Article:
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Arbogast v. State, Department of Labor

United States District Court, D. Kansas

March 31, 2014



JULIE A. ROBINSON, District Judge.

Plaintiff, Kathleen Arbogast, filed this civil action against Defendants State of Kansas Department of Labor ("KDOL") and Karin Brownlee, former Secretary of Labor for the State of Kansas, seeking damages for several employment discrimination and retaliation claims arising under the Rehabilitation Act of 1973 ("Rehabilitation Act"), 29 U.S.C. § 701 et seq., and the Family Medical Leave Act, 29 U.S.C. § 2611 et seq. ("FMLA"). Before the Court is Defendant Karin Brownlee's Motion to Dismiss (Doc. 10). The motion is fully briefed and the Court is prepared to rule. For the reasons set forth below, Defendant's motion is granted.


Beginning in April of 2001, Plaintiff was employed as a Senior Administrative Assistant in the Workers Compensation Division of the KDOL, a state agency. Defendant Brownlee was formerly the Secretary of Labor of the KDOL. Plaintiff suffers from asthma, which impairs her breathing. In April of 2008, Plaintiff began raising concerns with her supervisors about fragrances in the workplace, which aggravated her asthma. In an attempt to accommodate Plaintiff, her supervisors requested that other employees not wear excessive perfumes; and an air purifier was placed in Plaintiff's work area. Plaintiff reported that these accommodations did not alleviate her asthma and, consequently, filed a union grievance. In October of 2010, Defendant KDOL arranged to move Plaintiff's work space to the basement to limit her exposure to any fragrances. Defendant KDOL also created a policy limiting access to Plaintiff's basement work space to people who did not wear excessive fragrances. Still, Plaintiff continued to have problems when other employees frequented the basement.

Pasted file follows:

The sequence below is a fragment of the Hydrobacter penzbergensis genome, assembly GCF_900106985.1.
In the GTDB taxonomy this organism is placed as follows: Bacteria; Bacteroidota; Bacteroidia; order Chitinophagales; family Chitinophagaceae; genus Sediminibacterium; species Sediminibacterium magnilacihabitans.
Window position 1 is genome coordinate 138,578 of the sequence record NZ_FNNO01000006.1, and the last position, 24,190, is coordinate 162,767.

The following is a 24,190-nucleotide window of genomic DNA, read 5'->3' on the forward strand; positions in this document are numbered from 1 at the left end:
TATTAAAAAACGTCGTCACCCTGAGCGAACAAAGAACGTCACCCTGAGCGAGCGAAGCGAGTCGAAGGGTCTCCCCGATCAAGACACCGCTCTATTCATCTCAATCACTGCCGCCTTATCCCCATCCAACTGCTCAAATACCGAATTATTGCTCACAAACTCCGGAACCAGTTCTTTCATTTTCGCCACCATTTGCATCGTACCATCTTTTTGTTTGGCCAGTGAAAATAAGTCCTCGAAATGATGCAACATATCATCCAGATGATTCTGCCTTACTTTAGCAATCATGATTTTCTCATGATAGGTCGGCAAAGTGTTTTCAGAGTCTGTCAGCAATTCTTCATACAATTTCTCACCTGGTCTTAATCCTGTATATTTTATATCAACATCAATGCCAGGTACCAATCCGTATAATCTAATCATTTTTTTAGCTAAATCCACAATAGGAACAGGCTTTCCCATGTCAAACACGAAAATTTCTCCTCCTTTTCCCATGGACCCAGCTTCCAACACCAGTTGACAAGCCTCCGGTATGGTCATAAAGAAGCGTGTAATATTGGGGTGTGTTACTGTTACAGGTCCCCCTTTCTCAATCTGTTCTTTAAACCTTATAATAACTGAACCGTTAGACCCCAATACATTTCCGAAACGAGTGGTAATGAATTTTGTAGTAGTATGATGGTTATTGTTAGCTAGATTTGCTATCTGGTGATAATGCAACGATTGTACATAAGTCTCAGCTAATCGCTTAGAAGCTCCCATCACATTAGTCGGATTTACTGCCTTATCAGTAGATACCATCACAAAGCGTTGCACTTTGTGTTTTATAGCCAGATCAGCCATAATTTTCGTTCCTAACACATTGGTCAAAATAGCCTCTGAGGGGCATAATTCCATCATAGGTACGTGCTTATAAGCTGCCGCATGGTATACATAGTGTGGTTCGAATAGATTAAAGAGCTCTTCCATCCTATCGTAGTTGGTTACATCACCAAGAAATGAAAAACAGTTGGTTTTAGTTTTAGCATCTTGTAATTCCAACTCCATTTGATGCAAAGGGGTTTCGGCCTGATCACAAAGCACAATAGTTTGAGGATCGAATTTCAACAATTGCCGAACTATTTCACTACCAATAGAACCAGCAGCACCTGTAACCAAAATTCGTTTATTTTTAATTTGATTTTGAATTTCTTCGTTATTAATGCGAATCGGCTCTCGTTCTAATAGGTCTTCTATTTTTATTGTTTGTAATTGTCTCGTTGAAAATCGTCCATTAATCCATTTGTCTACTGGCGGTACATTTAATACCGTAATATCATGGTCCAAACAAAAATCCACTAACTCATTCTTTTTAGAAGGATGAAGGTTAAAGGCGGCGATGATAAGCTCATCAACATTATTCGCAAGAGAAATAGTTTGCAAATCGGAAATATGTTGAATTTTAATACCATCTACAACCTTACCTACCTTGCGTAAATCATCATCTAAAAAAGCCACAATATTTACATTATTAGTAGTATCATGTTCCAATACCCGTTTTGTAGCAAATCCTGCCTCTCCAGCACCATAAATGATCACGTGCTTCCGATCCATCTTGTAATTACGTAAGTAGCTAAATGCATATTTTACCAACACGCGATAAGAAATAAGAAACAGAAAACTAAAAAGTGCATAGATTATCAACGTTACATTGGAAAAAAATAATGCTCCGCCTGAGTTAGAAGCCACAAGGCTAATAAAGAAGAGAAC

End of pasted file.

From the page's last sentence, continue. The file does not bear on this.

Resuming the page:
On May 23, 2011, Plaintiff requested intermittent leave under the FMLA due to her asthma. Plaintiff's request was denied. On June 3, 2011 Plaintiff filed a complaint with the United States Department of Labor (DOL) regarding her denial of leave pursuant to the FMLA. The DOL subsequently found that Defendant KDOL had violated the FMLA.

On July 25, 2011, Plaintiff received a letter from Defendant Brownlee, detailing the chronology of Plaintiff's complaints about the perfume issue and Brownlee's intent to terminate Plaintiff's employment. In response to Brownlee's letter, Plaintiff met with and wrote a letter to Brownlee explaining why she had to continue to complain, outlining her work in the department, and suggesting a possible reassignment as a feasible alternative." A few days later, Plaintiff received a letter from Brownlee explaining that her employment was terminated, effective August 3, 2011, for insubordinate and disruptive behavior. Plaintiff subsequently appealed her termination to the Kansas Civil Service Board (the "Board"). During her appeal hearing, Plaintiff and Defendant KDOL were represented by counsel, several witnesses testified and evidence was submitted. The Board affirmed Plaintiff's termination in a final order that was issued on March 9, 2012.[1] Reconsideration of the Board's Order may be requested within fifteen days after service of the final order pursuant to K.S.A. 77-529(a) but Plaintiff did not exercise her right to reconsideration.

On January 22, 2013, Plaintiff filed her Complaint against Defendants. Counts I and II of the Complaint, brought against both Defendants, seek money damages for discrimination and retaliation in violation of the Rehabilitation Act, 29 U.S.C. § 794. Counts III and IV, brought only against Defendant Brownlee in her individual capacity, seek injunctive relief and money damages for interference and retaliation in violation of the Family Medical Leave Act, 29 U.S.C. § 2611. Defendant Brownlee moves for dismissal of Counts III and IV for lack of subject matter jurisdiction under Rule 12(b)(1) and failure to state a claim under 12(b)(6).[2]